Modernisation of trade in round timber promotes a more transparent and competitive Lithuanian timber market

For nearly half a year now, wholesale trade of round timber produced in state forests has been carried out via the Round Timber Electronic Trading System (AMEPS). The first operations were started via the AMEPS in June of this year, when the first electronic auction for long-term (ten years) and short-term (half a year) contracts for the purchase and sale of timber was launched. At that time, 520 buyers bought timber from all 42 forest districts of the country for nearly LTL 170 million. Auctions of this type for the purchase of round timber are to be held every half a year, which means that the next auction will take place very soon—in December of this year.

Auctions involving short-term contracts for the purchase of timber take place on a daily basis. This year, approximately 800 auctions of this type have been held via the AMEPS. When submitting their electronic applications, the buyers do not know their competitors, which means that there is virtually no chance of any unlawful agreements or price reductions. Furthermore, every auction participant can see who has won and why.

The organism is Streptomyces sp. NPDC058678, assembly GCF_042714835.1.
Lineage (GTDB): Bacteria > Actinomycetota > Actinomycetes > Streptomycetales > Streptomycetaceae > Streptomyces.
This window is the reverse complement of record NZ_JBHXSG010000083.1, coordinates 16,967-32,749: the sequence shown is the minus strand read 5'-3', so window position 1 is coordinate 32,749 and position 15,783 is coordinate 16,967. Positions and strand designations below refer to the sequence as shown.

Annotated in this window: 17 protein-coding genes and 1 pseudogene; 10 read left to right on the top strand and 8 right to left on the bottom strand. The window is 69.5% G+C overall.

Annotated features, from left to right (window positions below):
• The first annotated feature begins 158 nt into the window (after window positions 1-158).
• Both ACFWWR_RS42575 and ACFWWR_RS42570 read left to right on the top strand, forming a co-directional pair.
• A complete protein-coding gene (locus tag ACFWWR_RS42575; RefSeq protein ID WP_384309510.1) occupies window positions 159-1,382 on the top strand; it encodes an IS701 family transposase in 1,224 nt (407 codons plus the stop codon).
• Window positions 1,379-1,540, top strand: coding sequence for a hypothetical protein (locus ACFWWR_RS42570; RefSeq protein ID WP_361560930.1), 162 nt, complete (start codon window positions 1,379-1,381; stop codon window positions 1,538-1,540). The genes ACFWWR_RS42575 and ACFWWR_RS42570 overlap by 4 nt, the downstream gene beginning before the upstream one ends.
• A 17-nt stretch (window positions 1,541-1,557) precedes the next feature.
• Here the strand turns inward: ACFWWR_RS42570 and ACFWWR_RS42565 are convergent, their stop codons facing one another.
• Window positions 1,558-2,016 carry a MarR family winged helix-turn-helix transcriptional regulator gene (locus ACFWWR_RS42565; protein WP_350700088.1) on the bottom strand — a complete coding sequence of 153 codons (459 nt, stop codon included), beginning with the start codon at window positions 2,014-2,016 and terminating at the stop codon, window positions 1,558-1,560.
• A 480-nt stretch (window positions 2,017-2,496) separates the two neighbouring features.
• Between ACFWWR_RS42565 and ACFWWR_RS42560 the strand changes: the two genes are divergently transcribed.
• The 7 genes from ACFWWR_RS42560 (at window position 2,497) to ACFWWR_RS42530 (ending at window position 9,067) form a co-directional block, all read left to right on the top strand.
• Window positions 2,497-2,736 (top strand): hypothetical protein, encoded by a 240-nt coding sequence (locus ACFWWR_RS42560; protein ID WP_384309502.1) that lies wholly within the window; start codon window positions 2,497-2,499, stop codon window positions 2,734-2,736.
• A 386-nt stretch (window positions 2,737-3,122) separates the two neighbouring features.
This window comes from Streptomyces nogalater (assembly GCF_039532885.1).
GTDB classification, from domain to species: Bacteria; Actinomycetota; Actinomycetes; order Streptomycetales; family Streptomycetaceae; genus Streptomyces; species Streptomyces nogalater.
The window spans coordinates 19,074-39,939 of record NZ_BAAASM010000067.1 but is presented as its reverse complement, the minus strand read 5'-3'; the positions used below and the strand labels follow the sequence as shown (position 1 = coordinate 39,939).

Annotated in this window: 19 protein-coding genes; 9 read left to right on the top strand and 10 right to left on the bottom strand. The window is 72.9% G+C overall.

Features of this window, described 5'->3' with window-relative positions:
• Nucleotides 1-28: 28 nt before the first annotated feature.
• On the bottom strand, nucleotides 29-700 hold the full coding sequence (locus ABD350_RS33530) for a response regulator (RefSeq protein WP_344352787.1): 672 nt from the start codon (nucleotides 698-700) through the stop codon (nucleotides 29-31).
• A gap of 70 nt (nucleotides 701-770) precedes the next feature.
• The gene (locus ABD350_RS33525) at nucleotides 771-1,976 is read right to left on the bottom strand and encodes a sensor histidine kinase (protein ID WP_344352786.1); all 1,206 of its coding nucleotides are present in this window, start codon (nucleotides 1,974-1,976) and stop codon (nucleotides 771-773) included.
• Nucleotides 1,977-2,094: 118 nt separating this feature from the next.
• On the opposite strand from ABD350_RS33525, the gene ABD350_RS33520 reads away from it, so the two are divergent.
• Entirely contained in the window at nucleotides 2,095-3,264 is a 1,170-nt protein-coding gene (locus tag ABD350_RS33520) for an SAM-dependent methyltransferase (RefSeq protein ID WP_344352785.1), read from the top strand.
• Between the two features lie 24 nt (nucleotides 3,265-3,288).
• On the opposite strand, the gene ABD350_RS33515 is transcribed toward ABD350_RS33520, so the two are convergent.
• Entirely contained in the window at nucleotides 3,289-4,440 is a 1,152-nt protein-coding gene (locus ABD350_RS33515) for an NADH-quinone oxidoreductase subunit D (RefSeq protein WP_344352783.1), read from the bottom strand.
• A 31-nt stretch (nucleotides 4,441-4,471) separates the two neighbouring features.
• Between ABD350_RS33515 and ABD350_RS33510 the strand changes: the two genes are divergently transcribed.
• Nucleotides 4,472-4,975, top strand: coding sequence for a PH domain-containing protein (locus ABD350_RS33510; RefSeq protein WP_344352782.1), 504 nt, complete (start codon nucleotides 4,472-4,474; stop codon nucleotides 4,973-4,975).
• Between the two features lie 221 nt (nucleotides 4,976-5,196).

‘The purchase of timber is now simpler and more transparent’, Juozupas Zimnickas, head of the Wood Processors’ Association, said in praise of the AMEPS. According to Mr Zimnickas, that several hundred buyers participate in Lithuanian round timber auctions is perfect evidence that market laws operate in the country, and all wood companies of all sizes can compete in equal conditions. It should be mentioned, however, that this procedure when the interests of not only large but also of medium-sized and small entrepreneurs are considered is not welcomed by some of Lithuania’s large wood processing companies. The AMEPS has been criticised by the latter.

It can be stated that the procedure for the purchase of timber from the state sector is improving and creating a real competitive environment in the Lithuanian timber sector, which ensures maximum benefits for the state both in the long and short run.

Based on an article by Pranas Satkus, Lietuvos Žinios, 9 November 2012.